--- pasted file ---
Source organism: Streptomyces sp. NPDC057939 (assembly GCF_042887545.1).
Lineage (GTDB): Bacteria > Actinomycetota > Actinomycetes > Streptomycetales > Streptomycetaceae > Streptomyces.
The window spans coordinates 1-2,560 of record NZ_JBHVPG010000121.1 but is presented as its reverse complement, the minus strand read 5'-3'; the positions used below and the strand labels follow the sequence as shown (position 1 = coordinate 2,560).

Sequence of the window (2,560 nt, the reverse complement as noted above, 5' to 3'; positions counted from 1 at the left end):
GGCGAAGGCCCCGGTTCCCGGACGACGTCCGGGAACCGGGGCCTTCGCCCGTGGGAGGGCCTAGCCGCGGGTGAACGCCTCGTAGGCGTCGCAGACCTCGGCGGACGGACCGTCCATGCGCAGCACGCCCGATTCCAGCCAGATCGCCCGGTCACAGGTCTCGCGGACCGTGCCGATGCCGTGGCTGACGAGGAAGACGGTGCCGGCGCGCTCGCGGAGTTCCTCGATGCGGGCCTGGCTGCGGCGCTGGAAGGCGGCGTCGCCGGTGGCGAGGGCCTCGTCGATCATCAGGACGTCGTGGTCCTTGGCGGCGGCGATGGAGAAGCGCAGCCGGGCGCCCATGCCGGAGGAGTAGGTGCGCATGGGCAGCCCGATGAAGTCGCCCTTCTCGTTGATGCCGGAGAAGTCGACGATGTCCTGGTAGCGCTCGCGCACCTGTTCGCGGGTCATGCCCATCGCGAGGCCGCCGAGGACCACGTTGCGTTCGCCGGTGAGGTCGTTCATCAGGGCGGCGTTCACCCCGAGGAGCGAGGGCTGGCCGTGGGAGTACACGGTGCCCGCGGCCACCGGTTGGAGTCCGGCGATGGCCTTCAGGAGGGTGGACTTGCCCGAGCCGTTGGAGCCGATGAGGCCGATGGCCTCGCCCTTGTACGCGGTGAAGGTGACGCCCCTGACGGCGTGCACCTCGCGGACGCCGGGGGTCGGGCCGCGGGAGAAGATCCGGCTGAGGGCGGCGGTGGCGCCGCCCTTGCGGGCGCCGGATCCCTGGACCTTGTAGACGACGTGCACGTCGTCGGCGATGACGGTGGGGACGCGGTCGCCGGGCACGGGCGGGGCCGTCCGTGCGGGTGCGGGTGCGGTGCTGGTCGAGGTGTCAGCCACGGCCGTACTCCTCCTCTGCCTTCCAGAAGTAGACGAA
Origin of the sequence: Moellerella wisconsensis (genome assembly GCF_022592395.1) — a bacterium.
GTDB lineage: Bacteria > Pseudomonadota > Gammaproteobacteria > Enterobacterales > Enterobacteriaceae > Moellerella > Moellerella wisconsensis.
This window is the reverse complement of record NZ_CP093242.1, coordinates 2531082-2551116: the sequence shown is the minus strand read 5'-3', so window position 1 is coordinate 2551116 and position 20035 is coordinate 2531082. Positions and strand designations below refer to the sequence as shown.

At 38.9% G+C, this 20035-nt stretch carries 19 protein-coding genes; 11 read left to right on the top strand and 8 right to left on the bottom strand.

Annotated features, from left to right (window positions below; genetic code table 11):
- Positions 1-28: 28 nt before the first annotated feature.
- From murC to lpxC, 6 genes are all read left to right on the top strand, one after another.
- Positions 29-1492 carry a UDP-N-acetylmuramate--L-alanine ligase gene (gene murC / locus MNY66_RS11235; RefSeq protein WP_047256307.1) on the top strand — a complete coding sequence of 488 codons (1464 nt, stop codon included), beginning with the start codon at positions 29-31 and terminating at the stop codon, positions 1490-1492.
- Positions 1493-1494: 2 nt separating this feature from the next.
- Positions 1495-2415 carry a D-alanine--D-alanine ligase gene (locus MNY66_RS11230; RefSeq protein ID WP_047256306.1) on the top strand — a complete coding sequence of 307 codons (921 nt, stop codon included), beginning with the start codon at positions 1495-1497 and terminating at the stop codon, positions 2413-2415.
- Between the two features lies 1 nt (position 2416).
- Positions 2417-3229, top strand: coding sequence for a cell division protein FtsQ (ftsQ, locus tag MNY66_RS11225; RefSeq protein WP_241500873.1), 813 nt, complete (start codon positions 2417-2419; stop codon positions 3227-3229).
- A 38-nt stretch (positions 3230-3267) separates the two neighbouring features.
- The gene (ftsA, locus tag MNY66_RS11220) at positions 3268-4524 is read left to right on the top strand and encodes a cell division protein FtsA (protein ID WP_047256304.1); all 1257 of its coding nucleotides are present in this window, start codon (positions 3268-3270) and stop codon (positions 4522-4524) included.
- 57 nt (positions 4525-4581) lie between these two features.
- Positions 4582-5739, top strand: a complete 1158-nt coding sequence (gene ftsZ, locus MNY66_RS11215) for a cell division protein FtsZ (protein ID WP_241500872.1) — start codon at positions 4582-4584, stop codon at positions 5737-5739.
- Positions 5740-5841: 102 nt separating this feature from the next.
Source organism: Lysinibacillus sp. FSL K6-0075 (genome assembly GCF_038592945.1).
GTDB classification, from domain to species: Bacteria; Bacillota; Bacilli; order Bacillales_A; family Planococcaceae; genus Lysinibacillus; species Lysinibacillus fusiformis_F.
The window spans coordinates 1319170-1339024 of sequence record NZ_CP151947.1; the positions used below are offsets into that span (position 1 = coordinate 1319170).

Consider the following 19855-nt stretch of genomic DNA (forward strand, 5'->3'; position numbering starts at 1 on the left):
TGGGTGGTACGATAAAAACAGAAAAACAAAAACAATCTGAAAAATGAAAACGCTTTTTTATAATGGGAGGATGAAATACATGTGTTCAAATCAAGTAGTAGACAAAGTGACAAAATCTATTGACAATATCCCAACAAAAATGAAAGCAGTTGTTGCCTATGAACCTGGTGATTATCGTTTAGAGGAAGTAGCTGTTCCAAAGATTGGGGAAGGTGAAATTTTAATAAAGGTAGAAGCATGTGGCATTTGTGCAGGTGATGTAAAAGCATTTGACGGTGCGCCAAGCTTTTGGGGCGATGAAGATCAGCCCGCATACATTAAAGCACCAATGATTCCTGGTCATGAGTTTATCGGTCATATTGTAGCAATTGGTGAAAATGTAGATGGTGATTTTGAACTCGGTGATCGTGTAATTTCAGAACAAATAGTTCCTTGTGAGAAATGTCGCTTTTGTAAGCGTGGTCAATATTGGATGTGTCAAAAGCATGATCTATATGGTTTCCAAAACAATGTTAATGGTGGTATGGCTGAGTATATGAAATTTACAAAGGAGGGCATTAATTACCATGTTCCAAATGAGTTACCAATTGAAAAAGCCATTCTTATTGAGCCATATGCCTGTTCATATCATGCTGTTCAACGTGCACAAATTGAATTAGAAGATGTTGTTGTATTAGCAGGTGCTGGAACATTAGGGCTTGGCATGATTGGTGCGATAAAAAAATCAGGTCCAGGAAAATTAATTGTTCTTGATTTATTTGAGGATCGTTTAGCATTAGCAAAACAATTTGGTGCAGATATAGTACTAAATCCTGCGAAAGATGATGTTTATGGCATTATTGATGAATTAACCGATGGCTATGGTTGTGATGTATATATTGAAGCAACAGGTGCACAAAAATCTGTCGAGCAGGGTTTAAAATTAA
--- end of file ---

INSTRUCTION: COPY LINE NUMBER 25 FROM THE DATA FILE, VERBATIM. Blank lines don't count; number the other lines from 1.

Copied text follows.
The window spans coordinates 1319170-1339024 of sequence record NZ_CP151947.1; the positions used below are offsets into that span (position 1 = coordinate 1319170).